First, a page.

I know that Paris for Valentines is a cliché, but it is so easy to fall in love there. As an ethical traveler, I am also in love with Paris. Living in London I am spoilt, as I can take a train to get there, with no better start to a trip to Paris than on the Eurostar. Quick glass of bubbly at the champagne bar in the magnificent Kings Cross St. Pancras International station, and three hours later you can do the same thing in the centre of Paris . If you haven’t done it yet, it’s worth a trip to London just to experience it.
For eco-friendly accommodation, stay in a wooden lodge surrounded by forest in Versailles, only twenty minutes by train from central Paris . It’s run by my favourite eco-campsite Huttopia (www.huttopia.com), and for €105 per night, you can watch the sun come up in the morning from your wooden decking, and zap in on the train to watch the Eiffel Tower light up in the evening. Then back to the warmth of the lodge’s wood-burning stove.
If you prefer hotels to ‘huts’ then one hotel chain to check out is Accor. It won a French Responsible Tourism Award in 2008 for its sustainability practices. Its beacon hotel is the Novotel Gare de Montparnasse, the first Parisien hotel to be given the High Quality Environment label, ensuring better insulation, energy-efficient lighting, good waste management, low water and energy consumption, and ecological materials such as carpets, wood and paints (www.accorhotels.com). For a less pricey (and less central) option, the Accor Group’s Ibis Hotel in Porte de Clichy has installed solar panels to take the edge of its energy consumption.
For green travel, Paris je t’aime. Hire bikes at Huttopia to explore Versailles and the surrounding forests, or make the most of the city’s exemplary new cycling venture, Velib. This enables you to hire one of 200 000 bikes dispersed over 1450 terminals just using your credit card, with the first half hour free of charge (www.velib.paris.fr). The ‘Paris Respire’ ( Paris breathes) scheme has closed some of the city’s main arteries to motorised traffic on Sundays and public holidays, such as sections of the left and right bank along the Seine. This is people watching heaven by the way, with an eclectic mix of Parisiens showing us how to saunter in style. For more details on these and other cycle routes see www.paris.fr.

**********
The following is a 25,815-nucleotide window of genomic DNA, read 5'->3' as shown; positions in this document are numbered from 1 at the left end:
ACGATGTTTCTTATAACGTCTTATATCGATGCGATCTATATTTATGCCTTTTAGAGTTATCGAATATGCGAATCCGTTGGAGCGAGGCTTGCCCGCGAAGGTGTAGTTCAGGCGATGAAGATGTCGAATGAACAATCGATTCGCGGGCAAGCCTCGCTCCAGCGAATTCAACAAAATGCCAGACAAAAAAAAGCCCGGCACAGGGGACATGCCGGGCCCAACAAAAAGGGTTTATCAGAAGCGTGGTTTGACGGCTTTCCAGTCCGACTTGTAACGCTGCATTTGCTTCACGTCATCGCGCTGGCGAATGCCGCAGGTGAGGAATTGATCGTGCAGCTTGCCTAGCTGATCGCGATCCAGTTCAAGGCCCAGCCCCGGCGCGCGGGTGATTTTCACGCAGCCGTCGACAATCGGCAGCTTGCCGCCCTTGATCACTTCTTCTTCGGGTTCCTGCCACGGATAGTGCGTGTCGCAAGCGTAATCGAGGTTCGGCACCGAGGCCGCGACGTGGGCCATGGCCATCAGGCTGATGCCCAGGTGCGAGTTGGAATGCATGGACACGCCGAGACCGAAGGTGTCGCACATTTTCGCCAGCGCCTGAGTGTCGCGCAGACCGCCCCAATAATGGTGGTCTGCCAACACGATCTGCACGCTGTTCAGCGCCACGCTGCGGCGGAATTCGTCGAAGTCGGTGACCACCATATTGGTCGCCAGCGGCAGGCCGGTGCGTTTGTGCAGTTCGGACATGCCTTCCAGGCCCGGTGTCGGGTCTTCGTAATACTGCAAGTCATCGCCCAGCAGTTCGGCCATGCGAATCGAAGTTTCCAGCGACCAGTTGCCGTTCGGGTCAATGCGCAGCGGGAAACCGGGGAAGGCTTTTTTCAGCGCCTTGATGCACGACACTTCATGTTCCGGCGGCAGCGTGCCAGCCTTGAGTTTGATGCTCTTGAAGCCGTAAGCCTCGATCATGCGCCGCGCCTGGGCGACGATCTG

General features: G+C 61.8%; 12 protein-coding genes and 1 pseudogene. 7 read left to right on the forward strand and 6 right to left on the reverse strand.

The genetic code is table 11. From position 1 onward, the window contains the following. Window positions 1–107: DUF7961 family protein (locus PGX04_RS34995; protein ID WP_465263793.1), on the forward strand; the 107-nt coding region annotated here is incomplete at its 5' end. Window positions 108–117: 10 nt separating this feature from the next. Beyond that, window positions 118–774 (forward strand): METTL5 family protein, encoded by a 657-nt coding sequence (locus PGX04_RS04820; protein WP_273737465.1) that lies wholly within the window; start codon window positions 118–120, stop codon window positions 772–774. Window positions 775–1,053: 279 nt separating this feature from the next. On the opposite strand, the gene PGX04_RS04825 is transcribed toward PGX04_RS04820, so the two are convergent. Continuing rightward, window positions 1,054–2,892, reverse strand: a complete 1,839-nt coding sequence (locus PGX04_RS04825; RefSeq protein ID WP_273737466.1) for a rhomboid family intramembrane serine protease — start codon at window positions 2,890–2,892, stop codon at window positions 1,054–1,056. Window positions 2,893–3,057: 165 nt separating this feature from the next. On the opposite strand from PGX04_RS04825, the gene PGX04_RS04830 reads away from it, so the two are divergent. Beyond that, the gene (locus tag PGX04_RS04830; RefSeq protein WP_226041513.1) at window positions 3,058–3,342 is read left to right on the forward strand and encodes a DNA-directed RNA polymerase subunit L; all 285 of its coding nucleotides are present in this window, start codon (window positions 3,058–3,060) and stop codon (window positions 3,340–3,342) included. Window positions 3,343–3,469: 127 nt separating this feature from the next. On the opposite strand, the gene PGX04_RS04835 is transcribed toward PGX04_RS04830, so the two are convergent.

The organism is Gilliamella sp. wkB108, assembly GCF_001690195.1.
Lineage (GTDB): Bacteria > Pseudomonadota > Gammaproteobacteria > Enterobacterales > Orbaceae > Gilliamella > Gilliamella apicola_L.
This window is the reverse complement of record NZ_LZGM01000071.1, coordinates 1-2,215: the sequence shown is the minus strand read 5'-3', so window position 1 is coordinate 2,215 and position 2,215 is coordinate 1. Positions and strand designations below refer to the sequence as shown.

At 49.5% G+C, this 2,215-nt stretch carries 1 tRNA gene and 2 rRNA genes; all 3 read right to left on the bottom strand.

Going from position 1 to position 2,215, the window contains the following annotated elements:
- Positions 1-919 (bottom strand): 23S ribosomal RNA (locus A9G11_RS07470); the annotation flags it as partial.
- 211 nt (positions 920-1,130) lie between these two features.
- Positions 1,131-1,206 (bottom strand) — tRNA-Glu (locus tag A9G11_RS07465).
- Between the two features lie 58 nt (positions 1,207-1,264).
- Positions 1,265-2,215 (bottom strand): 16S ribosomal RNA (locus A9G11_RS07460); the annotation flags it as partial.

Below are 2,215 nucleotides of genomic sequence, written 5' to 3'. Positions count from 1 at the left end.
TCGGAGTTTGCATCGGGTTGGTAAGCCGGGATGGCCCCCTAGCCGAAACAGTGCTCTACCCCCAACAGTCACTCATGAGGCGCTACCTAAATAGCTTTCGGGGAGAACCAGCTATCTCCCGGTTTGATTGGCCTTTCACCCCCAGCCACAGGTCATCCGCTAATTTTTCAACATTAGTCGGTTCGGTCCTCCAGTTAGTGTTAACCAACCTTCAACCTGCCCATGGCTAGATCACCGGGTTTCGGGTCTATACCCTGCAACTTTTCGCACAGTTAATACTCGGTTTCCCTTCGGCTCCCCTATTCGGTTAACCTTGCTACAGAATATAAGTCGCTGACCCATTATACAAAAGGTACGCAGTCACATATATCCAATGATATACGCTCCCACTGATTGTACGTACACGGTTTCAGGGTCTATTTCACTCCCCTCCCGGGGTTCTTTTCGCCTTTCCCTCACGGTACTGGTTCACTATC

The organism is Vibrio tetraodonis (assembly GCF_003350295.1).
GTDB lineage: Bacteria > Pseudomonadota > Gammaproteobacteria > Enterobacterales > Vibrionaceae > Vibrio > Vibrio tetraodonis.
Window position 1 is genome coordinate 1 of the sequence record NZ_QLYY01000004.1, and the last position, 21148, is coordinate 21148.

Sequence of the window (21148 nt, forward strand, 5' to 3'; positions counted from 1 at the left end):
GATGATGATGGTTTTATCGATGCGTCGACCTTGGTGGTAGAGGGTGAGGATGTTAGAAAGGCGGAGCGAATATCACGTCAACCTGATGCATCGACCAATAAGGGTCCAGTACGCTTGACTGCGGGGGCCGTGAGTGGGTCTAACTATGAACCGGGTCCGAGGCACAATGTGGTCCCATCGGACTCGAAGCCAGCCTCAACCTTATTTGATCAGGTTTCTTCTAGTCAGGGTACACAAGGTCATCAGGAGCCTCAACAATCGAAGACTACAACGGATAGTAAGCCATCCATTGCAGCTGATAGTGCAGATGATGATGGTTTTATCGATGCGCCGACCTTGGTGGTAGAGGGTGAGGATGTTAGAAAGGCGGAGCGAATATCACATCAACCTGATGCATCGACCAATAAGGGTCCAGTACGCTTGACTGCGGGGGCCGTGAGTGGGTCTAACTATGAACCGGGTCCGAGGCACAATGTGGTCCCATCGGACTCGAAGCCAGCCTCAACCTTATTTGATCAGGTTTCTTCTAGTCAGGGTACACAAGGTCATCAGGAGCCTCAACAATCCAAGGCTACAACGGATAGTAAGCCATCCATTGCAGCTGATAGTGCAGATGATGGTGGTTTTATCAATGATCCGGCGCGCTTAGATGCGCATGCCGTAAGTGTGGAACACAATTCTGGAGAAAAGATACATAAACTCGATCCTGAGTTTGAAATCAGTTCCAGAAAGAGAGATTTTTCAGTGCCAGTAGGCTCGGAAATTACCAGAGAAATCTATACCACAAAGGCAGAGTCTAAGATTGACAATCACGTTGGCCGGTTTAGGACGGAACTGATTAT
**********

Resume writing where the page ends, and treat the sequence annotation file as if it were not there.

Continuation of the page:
Non-cyclists can cuddle up in the back of a Cyclobulle, an electric chauffeur–driven tricycle company based in Rue de Cléry in the 2nd arondissment. Travel from one central location to another, or pay €19 for a thirty minute guided tour (www.cyclobulle.com). Ask them to drop you at one of the city’s organic farmers’ markets (‘bio’ in French), such as Boulevard Raspail on a Sunday morning, or Boulevard Batignolles on Saturdays. The Saturday morning market in Saint Honore in the 1st arondissement is small but very central and does usually have a few organic stalls.
Taste the real thing ready made at one of several good restaurants specializing in local and organic produce. You can shop and snack at Biotifull Place, on the first floor of the Printemps store on Boulevard Haussmann or, if you are heading for Notre Dame check out Le Grenier de Notre-Dame. Le Potager du Marais is good if you are exploring the area’s famous boutiques or, in the Oberkampf district, Alter Mundi’s Fairtrade and organic deli and café is the foodie bit of its ethical shopping chain (www.altermundi.com). Bioboa is a good veggie-healthy watering hole after walking the streets of the Opera district. For details of these and more (and markets) see www.nouveauxrobinson.fr. It all just gets your juices flowing, really. But that’s Paris for you.
(First published in The Irish Times, 7 February 2009)